Then, there is our resilience. This is the capacity that we have to recover from situations and move forward. Many of us have had past situations that provide evidence of our resilience. If we have suffered loss and grief in the past and been able to carry on with our lives, then we are resilient.

PHYSICAL DISTANCE, NOT SOCIAL DISCONNECTION
Now, more than ever, we need each other. How we give ourselves the time and attention we need may have changed to a virtual channel. But, it is just as important and beneficial that we reach out to others — our friends, family, neighbors, and colleagues — and let them know we are here and thinking of them.

In the process, we will also have been proactive in controlling certain circumstances. We are choosing to physically distance ourselves to stay healthy and keep others safe, too. But, we are not socially disconnecting.

AN ACTION PLAN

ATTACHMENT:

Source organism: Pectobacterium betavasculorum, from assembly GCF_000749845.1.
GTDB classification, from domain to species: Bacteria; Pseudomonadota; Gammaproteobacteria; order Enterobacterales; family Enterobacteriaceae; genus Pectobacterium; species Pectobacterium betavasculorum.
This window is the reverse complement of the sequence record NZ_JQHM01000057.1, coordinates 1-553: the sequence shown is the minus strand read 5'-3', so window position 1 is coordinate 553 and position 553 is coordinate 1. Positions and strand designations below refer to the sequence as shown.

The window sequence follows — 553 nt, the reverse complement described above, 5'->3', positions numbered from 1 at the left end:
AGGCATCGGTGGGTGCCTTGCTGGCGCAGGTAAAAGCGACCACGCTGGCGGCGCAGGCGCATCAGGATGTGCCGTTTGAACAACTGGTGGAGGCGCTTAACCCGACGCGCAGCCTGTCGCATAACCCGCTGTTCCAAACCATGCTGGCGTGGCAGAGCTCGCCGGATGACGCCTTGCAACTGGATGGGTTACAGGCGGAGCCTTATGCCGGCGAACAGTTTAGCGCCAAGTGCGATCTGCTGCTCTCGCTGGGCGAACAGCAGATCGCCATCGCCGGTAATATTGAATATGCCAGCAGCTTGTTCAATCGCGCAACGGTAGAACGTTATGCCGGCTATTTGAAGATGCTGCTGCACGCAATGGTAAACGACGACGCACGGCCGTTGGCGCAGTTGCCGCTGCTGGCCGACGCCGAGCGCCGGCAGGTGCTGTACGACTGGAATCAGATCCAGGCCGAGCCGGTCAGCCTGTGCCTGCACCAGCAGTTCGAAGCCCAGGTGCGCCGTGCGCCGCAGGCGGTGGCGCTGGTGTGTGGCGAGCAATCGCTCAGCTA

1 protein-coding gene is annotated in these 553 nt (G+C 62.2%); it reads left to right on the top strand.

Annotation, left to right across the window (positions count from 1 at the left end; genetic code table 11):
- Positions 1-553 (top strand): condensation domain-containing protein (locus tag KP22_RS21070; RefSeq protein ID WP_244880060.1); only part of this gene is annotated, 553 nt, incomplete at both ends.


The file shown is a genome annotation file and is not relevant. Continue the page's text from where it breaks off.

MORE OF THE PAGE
Throughout this situation, it can help to create a personal action plan for yourself. It should fit your values, circumstances, and what matters to you. With this action plan, you have a purpose and focus that shifts your perspective away from the thoughts that make you anxious. You’ll able to keep your mindset on the actions you need to help yourself and those around you get through this situation.

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This from our friends at AfterTalk:

Coronavirus, Medicare, and Telemedicine: Everything You Need to Know

 

Editor’s Note: We are grateful to Boomer Benefits for this and past articles by Danielle K. Roberts. Since many of our readers are either seniors or those counseling seniors, we thought this excellent summary of the pandemic and medicare was worth sharing with all of you. A link to the Boomer Benefits site is at the end of the article. Be Safe!